Coach Guy Anderson is the very embodiment of America’s pastime - a true throwback in every sense of the word; rich in history and accolades, but willing to accept the evolution of the game, whether he fully agrees with it or not. And that’s what great coaches do. They lay down a stern foundation of the history and fundamentals of the game, and the rest, the improvisation, is up to you. And when it comes right down to it, Anderson and the game of baseball may have evolved, but they’ll never truly change.
CARMICHAEL, CA (MPG) - Beginning with 2018-19 school year, students enrolled in The San Juan Unified School District will begin studying history and social sciences through a new lens, one that will push them to engage more deeply, think and write more critically and leave high school with a deeper understanding of state and local civics processes.
Also, a new law requires the inclusion of the study of historical contributions by individuals who have heretofore been omitted from the curriculum: members of the LGBT (Lesbian, Gay, Bisexual and Transgender) community, as well as those living with disabilities.
The changes, says Nicole Kukral, program specialist with The District’s Division of Teaching and Learning, stem from the 2012 adoption of Common Core standards, as well as mandates under The FAIR Act, established with the 2012 passage of SB 48. Parents and members of the community will have a chance to preview the pending curriculum changes at an information night at the district’s offices on Tuesday, April 17 from 6 p.m. to 7:30 p.m. in the San Juan Unified board room at 3738 Walnut Ave., Carmichael.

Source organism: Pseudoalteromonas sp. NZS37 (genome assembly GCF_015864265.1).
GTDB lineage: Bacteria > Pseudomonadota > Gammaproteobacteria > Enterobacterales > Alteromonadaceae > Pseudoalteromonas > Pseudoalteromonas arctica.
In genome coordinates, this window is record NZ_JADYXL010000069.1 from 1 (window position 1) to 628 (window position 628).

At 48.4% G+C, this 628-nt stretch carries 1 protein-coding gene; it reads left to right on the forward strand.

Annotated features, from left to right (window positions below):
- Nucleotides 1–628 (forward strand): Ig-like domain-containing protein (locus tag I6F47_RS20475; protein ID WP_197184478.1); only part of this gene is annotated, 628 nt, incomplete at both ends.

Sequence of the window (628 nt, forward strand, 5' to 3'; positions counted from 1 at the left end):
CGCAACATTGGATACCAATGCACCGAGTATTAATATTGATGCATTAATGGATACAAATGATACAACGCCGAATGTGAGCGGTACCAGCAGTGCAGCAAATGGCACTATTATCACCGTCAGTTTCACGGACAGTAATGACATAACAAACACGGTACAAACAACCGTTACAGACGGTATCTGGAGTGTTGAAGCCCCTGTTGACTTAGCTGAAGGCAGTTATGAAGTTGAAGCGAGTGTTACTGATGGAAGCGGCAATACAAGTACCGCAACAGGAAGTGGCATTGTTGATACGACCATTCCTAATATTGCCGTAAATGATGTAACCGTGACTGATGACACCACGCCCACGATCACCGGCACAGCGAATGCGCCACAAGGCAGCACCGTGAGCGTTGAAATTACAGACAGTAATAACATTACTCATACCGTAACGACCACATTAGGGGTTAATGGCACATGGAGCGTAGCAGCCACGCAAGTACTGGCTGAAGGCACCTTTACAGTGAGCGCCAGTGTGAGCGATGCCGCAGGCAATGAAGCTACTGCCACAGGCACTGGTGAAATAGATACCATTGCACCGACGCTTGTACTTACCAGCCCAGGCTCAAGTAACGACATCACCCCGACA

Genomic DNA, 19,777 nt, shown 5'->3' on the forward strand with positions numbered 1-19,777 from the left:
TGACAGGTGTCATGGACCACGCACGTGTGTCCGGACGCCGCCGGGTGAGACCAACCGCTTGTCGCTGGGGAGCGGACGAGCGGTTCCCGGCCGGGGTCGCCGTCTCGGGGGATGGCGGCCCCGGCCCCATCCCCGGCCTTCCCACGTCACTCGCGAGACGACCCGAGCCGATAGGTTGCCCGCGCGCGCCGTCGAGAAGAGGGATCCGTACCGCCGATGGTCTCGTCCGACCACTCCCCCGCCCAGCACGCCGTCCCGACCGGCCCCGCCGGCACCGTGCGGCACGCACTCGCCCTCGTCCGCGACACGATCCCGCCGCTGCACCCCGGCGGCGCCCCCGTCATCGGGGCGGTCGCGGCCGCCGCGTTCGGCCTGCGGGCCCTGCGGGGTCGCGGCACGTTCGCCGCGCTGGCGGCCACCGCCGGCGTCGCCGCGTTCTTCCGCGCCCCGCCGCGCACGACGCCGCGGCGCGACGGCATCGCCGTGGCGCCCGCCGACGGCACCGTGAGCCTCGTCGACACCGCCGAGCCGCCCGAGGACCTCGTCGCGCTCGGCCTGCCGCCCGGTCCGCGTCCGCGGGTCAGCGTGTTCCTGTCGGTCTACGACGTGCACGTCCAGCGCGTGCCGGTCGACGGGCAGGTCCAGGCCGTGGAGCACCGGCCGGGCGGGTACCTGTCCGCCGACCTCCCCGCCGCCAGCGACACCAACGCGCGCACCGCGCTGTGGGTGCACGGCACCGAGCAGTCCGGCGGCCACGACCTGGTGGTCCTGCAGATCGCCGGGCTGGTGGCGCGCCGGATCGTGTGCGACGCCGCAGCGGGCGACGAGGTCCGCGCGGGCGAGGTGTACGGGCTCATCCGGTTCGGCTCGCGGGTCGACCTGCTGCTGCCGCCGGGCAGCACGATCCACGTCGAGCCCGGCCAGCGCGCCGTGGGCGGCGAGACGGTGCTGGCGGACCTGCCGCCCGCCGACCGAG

So what’s changing exactly? According to Kukral, new standards and texts (secondary materials) will require students to go beyond rote memorization of events, dates and facts. They will need also to demonstrate an ability to analyze events critically, draw their own conclusions and express their views verbally and in writing.
Students also will be spending more time studying “primary” materials, such as copies of historical documents, journals, letters and maps created by historical and cultural figures of import. For example, the study of Colonialism and Christianity in California has historically involved a somewhat one-dimensional lesson on the Franciscan Priest, Junipero Serra and perhaps an assignment to build a replica of one of the 21 California missions, with scant focus on the plight of the indigenous people who were converted in the process.